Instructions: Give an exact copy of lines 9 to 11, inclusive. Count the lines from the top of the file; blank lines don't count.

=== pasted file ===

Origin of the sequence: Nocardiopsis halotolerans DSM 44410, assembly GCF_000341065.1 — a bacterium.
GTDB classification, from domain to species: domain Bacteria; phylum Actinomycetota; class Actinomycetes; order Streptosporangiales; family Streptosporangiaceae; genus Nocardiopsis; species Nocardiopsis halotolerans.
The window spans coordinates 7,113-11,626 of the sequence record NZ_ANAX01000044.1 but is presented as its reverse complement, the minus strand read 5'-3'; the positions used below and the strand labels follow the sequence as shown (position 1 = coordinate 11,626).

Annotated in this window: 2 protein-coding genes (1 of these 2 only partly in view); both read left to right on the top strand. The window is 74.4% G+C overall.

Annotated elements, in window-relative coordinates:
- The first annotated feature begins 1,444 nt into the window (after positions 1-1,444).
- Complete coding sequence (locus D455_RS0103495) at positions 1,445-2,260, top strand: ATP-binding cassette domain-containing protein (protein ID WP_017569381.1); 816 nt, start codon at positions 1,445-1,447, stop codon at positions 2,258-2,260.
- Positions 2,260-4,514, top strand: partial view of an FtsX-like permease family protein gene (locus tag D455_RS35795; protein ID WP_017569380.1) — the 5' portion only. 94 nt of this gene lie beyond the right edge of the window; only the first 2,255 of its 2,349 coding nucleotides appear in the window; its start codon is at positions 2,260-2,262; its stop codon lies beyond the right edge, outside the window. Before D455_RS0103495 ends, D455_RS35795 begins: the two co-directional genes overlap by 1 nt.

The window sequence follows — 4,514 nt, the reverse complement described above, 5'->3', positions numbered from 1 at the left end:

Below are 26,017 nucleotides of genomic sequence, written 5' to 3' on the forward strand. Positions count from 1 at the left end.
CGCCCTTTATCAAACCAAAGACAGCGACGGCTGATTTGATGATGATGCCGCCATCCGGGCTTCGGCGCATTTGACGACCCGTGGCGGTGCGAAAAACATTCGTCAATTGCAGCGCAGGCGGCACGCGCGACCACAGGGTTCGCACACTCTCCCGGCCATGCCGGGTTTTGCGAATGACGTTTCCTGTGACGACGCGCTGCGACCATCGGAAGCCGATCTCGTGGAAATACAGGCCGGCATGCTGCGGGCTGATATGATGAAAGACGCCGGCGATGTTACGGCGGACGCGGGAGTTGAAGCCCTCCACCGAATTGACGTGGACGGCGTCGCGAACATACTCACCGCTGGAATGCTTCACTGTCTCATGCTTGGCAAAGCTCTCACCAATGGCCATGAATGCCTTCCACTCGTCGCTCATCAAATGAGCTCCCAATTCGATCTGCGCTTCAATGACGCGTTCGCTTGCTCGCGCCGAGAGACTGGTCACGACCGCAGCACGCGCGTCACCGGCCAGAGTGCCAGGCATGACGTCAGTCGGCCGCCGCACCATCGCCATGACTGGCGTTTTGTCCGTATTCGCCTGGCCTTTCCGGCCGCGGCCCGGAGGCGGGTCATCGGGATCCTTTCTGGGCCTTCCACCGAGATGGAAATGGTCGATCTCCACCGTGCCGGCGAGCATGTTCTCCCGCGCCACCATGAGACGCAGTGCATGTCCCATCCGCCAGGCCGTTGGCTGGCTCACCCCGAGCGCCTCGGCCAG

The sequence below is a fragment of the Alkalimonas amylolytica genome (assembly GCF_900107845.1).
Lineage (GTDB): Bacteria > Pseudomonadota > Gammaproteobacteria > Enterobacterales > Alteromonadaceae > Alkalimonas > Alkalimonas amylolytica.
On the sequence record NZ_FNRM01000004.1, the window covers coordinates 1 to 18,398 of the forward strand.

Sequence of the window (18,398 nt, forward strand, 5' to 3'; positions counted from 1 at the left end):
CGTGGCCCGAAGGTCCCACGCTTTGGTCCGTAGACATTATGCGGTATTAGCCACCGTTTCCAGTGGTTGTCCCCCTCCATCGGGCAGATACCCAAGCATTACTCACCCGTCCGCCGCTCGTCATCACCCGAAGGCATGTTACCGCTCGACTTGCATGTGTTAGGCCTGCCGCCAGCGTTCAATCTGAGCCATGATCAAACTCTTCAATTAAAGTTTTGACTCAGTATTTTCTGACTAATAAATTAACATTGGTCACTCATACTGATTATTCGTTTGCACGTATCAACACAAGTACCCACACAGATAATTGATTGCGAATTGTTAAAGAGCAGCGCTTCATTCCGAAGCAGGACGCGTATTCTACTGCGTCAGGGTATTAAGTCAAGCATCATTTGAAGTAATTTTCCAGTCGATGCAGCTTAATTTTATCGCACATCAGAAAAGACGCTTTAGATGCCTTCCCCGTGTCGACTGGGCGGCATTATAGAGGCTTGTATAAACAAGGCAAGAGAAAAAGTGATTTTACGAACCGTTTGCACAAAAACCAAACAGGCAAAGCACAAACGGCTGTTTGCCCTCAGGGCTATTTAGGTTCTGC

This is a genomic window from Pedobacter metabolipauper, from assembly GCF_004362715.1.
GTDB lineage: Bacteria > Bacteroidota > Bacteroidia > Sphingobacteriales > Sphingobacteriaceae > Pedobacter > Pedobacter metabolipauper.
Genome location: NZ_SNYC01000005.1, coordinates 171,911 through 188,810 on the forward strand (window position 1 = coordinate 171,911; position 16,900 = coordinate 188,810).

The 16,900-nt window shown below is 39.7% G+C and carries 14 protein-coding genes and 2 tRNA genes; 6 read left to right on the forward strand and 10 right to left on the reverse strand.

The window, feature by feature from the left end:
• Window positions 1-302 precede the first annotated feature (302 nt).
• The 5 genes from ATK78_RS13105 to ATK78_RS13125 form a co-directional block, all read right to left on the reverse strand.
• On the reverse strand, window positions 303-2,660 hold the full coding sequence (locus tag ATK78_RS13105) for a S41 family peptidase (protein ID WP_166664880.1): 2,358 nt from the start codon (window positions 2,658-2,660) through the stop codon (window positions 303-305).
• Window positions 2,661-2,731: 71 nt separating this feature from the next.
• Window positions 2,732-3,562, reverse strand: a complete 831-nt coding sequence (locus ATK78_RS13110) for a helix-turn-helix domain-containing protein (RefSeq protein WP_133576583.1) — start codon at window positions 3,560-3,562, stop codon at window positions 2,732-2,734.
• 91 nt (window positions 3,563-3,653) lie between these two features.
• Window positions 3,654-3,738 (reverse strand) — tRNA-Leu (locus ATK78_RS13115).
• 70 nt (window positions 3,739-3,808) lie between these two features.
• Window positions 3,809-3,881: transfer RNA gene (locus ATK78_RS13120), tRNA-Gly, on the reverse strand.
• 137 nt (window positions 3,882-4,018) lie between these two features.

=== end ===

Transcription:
The window sequence follows — 4,514 nt, the reverse complement described above, 5'->3', positions numbered from 1 at the left end:

Below are 26,017 nucleotides of genomic sequence, written 5' to 3' on the forward strand. Positions count from 1 at the left end.
CGCCCTTTATCAAACCAAAGACAGCGACGGCTGATTTGATGATGATGCCGCCATCCGGGCTTCGGCGCATTTGACGACCCGTGGCGGTGCGAAAAACATTCGTCAATTGCAGCGCAGGCGGCACGCGCGACCACAGGGTTCGCACACTCTCCCGGCCATGCCGGGTTTTGCGAATGACGTTTCCTGTGACGACGCGCTGCGACCATCGGAAGCCGATCTCGTGGAAATACAGGCCGGCATGCTGCGGGCTGATATGATGAAAGACGCCGGCGATGTTACGGCGGACGCGGGAGTTGAAGCCCTCCACCGAATTGACGTGGACGGCGTCGCGAACATACTCACCGCTGGAATGCTTCACTGTCTCATGCTTGGCAAAGCTCTCACCAATGGCCATGAATGCCTTCCACTCGTCGCTCATCAAATGAGCTCCCAATTCGATCTGCGCTTCAATGACGCGTTCGCTTGCTCGCGCCGAGAGACTGGTCACGACCGCAGCACGCGCGTCACCGGCCAGAGTGCCAGGCATGACGTCAGTCGGCCGCCGCACCATCGCCATGACTGGCGTTTTGTCCGTATTCGCCTGGCCTTTCCGGCCGCGGCCCGGAGGCGGGTCATCGGGATCCTTTCTGGGCCTTCCACCGAGATGGAAATGGTCGATCTCCACCGTGCCGGCGAGCATGTTCTCCCGCGCCACCATGAGACGCAGTGCATGTCCCATCCGCCAGGCCGTTGGCTGGCTCACCCCGAGCGCCTCGGCCAG